Top lawmaker: Discriminatory North Carolina law will stay in place

In this April 16, 2016 photo, a statue draped in a rainbow flag showing support against HB2, North Carolina's law on LGBT rights, is displayed at Whitehall Antiques showroom located in the Suites at Market Square, in High Point, N.C.

In this April 16, 2016 photo, a statue draped in a rainbow flag showing support against HB2, North Carolina's law on LGBT rights, is displayed at Whitehall Antiques showroom located in the Suites at Market Square, in High Point, N.C. (Jessica Nuzzo/The Enterprise via AP)

RALEIGH, N.C. (AP) — A North Carolina legislative leader said Wednesday he doesn’t see the need to repeal or revise a law that limits protections for the LGBT community.

At a news conference on the upcoming legislative session, state Senate leader Phil Berger referred to the law as “our commonsense bathroom safety bill” for its measures governing transgender bathroom access in many public buildings.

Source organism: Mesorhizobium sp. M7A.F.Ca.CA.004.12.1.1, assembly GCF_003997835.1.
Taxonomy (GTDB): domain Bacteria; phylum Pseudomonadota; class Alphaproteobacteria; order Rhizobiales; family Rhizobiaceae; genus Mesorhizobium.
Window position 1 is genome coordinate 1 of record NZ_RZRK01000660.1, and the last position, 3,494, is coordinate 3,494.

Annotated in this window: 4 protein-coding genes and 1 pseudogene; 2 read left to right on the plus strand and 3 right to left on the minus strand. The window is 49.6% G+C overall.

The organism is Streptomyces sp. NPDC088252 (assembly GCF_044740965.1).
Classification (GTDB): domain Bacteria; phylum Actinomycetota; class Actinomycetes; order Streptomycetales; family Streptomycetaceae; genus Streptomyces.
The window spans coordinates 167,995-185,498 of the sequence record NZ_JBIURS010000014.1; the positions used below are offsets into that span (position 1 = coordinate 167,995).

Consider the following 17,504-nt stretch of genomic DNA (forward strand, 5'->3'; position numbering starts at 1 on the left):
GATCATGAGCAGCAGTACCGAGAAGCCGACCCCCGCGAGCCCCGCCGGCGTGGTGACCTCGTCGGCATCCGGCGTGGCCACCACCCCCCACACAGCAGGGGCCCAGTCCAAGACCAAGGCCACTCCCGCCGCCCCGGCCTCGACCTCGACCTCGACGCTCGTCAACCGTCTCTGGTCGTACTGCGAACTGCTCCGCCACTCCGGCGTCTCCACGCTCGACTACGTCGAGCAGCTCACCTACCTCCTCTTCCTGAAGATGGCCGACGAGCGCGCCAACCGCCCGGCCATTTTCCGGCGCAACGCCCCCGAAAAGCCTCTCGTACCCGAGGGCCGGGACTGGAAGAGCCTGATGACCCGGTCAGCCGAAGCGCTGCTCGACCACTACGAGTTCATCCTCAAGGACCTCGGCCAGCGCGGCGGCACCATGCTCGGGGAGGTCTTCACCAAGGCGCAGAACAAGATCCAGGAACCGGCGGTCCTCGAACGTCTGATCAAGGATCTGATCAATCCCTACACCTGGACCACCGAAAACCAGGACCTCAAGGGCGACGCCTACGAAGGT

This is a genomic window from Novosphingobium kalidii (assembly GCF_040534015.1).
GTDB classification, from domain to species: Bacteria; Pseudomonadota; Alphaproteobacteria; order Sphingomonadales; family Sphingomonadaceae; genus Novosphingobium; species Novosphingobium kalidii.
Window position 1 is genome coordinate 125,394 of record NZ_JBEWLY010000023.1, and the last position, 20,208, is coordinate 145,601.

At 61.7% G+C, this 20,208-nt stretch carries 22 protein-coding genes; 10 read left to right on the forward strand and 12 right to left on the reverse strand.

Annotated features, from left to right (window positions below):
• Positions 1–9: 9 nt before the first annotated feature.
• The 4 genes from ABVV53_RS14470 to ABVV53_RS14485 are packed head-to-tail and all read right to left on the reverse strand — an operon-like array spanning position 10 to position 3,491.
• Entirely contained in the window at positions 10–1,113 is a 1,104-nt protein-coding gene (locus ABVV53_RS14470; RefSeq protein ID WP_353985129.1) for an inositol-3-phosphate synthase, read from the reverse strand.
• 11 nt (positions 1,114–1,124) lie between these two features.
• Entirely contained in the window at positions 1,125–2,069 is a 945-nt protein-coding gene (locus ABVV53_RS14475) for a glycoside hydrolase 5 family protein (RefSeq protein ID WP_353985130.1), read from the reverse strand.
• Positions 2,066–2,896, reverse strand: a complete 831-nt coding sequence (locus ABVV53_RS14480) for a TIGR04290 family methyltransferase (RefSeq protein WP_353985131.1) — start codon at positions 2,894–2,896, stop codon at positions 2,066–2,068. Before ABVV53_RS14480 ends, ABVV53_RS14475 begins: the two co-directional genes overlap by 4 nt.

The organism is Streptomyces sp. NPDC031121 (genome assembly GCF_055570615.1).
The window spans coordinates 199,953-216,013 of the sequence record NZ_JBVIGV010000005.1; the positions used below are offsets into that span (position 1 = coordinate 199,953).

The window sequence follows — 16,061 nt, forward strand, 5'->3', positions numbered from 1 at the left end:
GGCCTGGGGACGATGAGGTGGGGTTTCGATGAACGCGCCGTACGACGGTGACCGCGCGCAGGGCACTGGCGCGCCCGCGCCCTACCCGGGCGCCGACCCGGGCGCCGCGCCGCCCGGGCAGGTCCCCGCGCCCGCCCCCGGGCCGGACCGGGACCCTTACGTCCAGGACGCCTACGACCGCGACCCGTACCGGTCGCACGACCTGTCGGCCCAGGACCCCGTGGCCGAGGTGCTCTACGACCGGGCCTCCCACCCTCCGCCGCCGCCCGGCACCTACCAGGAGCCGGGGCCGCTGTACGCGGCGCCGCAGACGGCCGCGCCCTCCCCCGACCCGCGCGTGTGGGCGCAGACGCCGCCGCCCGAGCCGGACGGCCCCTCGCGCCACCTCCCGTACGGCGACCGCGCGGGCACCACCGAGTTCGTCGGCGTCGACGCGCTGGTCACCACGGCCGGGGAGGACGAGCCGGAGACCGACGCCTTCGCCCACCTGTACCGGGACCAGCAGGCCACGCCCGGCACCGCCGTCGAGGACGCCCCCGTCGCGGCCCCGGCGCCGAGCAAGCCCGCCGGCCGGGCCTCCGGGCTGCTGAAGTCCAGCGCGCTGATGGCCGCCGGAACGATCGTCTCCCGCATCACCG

Gender identity and sexual orientation are also excluded from statewide workplace and public accommodation protections in the law, which triggered widespread criticism from equality advocates and business leaders nationwide.

But Berger, a Republican, said he doesn’t think the law enacted in March needs to be altered when lawmakers return next week.

“I don’t know that I would at any point be ready to say we are going to make any changes. I just don’t see the need for it,” he said.

Gov. Pat McCrory, also a Republican, has urged lawmakers to restore the ability to use state law to file workplace discrimination lawsuits, which was disallowed by the legislation.

Asked multiple times for his response to McCrory’s request, Berger said simply: “We will listen to the governor’s proposal.”

The law also requires transgender people to use bathrooms corresponding to the gender on their birth certificate in state government buildings as well as public schools and universities. Supporters say the law protects privacy and safety in public bathrooms.

Berger’s remarks came a day after a federal appeals court sided with a transgender student who argued that his Virginia school district violated federal education discrimination laws by forbidding him from using the boys’ bathroom. The appeals court’s territory includes North Carolina.

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